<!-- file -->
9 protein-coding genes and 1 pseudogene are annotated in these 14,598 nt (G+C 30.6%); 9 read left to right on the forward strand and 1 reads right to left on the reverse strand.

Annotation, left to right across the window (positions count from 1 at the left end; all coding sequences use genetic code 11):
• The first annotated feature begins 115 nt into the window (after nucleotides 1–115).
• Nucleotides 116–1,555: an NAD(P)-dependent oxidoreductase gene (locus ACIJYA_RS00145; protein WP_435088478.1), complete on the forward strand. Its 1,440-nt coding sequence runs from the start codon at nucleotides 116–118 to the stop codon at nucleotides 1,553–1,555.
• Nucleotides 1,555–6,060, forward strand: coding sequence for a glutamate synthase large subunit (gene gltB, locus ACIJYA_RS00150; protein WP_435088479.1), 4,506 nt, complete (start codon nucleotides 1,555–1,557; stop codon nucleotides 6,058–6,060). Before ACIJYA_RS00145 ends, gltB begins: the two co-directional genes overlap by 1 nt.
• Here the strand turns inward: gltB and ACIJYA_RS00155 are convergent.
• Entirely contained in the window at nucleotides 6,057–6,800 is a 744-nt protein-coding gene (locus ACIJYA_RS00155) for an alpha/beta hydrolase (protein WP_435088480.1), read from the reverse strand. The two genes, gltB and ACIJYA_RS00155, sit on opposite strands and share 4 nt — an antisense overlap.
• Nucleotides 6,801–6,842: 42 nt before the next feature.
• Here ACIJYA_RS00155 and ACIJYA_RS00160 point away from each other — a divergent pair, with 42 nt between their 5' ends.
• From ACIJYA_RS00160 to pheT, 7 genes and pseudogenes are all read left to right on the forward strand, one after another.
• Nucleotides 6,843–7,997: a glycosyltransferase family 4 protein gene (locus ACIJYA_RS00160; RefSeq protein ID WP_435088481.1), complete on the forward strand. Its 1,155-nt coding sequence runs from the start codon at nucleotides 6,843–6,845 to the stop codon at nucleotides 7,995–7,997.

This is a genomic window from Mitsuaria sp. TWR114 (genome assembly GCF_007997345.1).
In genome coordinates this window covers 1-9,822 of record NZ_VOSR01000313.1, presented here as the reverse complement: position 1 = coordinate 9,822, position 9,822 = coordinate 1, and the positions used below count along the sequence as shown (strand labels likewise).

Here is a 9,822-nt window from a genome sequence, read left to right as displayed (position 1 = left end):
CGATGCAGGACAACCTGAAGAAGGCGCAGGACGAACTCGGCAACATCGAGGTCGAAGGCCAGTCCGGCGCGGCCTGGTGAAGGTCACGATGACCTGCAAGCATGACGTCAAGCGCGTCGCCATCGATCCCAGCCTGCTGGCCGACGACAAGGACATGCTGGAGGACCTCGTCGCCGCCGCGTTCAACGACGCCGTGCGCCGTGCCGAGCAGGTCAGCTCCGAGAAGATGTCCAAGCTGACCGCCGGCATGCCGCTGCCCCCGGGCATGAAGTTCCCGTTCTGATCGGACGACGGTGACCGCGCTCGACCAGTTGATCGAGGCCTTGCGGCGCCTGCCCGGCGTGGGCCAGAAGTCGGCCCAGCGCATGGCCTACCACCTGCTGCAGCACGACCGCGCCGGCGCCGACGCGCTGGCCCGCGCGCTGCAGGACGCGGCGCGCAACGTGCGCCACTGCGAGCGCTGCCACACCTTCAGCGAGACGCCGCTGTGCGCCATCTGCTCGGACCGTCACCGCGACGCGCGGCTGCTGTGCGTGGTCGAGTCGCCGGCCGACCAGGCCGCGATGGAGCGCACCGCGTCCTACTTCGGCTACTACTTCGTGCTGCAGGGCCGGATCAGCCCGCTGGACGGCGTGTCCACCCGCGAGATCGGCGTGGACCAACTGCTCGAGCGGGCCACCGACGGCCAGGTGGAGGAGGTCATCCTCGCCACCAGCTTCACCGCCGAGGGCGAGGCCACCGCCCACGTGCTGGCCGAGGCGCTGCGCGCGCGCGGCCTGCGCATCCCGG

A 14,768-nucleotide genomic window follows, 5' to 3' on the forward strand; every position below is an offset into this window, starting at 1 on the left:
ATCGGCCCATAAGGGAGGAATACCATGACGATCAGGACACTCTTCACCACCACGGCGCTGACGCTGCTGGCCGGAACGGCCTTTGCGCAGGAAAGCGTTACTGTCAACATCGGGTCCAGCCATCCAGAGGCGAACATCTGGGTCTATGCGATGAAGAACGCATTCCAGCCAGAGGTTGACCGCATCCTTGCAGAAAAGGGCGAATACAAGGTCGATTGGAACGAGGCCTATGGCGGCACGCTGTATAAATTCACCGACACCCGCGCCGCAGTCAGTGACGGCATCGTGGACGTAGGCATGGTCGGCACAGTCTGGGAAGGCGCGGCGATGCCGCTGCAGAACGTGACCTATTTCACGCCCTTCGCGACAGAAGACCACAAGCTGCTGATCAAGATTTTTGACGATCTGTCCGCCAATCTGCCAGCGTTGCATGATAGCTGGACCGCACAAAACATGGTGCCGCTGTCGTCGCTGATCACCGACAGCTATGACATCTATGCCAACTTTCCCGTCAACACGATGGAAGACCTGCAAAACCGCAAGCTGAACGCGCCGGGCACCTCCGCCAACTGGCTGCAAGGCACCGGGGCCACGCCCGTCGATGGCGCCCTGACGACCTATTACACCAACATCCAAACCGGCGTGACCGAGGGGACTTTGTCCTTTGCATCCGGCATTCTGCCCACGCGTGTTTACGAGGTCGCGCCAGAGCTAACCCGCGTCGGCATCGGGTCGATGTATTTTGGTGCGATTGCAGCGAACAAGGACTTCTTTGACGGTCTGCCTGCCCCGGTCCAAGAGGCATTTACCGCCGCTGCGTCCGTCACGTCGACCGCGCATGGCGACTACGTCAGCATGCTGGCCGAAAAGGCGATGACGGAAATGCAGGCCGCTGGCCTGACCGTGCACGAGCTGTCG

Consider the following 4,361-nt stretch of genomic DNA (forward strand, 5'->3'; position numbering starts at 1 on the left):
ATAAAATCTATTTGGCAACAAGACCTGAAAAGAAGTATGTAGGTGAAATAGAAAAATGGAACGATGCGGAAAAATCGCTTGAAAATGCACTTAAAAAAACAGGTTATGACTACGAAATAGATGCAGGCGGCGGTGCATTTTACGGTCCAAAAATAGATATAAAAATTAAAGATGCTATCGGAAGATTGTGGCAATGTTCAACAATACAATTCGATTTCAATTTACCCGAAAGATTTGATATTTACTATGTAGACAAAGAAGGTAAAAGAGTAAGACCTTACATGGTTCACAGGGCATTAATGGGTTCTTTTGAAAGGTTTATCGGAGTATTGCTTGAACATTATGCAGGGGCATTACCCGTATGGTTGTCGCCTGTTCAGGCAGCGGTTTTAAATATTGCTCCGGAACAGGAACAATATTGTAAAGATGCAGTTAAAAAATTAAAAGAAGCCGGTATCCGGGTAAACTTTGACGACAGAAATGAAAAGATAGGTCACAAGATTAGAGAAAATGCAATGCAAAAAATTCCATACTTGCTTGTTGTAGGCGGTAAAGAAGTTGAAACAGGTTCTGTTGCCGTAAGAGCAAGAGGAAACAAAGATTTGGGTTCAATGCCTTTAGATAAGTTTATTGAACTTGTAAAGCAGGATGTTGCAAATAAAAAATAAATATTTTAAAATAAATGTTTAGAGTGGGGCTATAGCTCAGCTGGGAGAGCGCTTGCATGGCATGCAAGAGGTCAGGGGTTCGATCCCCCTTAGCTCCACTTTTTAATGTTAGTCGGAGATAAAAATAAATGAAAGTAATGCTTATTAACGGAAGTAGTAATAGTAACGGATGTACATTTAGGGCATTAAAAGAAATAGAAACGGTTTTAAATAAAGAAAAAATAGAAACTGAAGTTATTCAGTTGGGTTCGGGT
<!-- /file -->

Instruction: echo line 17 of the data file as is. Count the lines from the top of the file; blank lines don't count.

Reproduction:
ATCGGCCCATAAGGGAGGAATACCATGACGATCAGGACACTCTTCACCACCACGGCGCTGACGCTGCTGGCCGGAACGGCCTTTGCGCAGGAAAGCGTTACTGTCAACATCGGGTCCAGCCATCCAGAGGCGAACATCTGGGTCTATGCGATGAAGAACGCATTCCAGCCAGAGGTTGACCGCATCCTTGCAGAAAAGGGCGAATACAAGGTCGATTGGAACGAGGCCTATGGCGGCACGCTGTATAAATTCACCGACACCCGCGCCGCAGTCAGTGACGGCATCGTGGACGTAGGCATGGTCGGCACAGTCTGGGAAGGCGCGGCGATGCCGCTGCAGAACGTGACCTATTTCACGCCCTTCGCGACAGAAGACCACAAGCTGCTGATCAAGATTTTTGACGATCTGTCCGCCAATCTGCCAGCGTTGCATGATAGCTGGACCGCACAAAACATGGTGCCGCTGTCGTCGCTGATCACCGACAGCTATGACATCTATGCCAACTTTCCCGTCAACACGATGGAAGACCTGCAAAACCGCAAGCTGAACGCGCCGGGCACCTCCGCCAACTGGCTGCAAGGCACCGGGGCCACGCCCGTCGATGGCGCCCTGACGACCTATTACACCAACATCCAAACCGGCGTGACCGAGGGGACTTTGTCCTTTGCATCCGGCATTCTGCCCACGCGTGTTTACGAGGTCGCGCCAGAGCTAACCCGCGTCGGCATCGGGTCGATGTATTTTGGTGCGATTGCAGCGAACAAGGACTTCTTTGACGGTCTGCCTGCCCCGGTCCAAGAGGCATTTACCGCCGCTGCGTCCGTCACGTCGACCGCGCATGGCGACTACGTCAGCATGCTGGCCGAAAAGGCGATGACGGAAATGCAGGCCGCTGGCCTGACCGTGCACGAGCTGTCG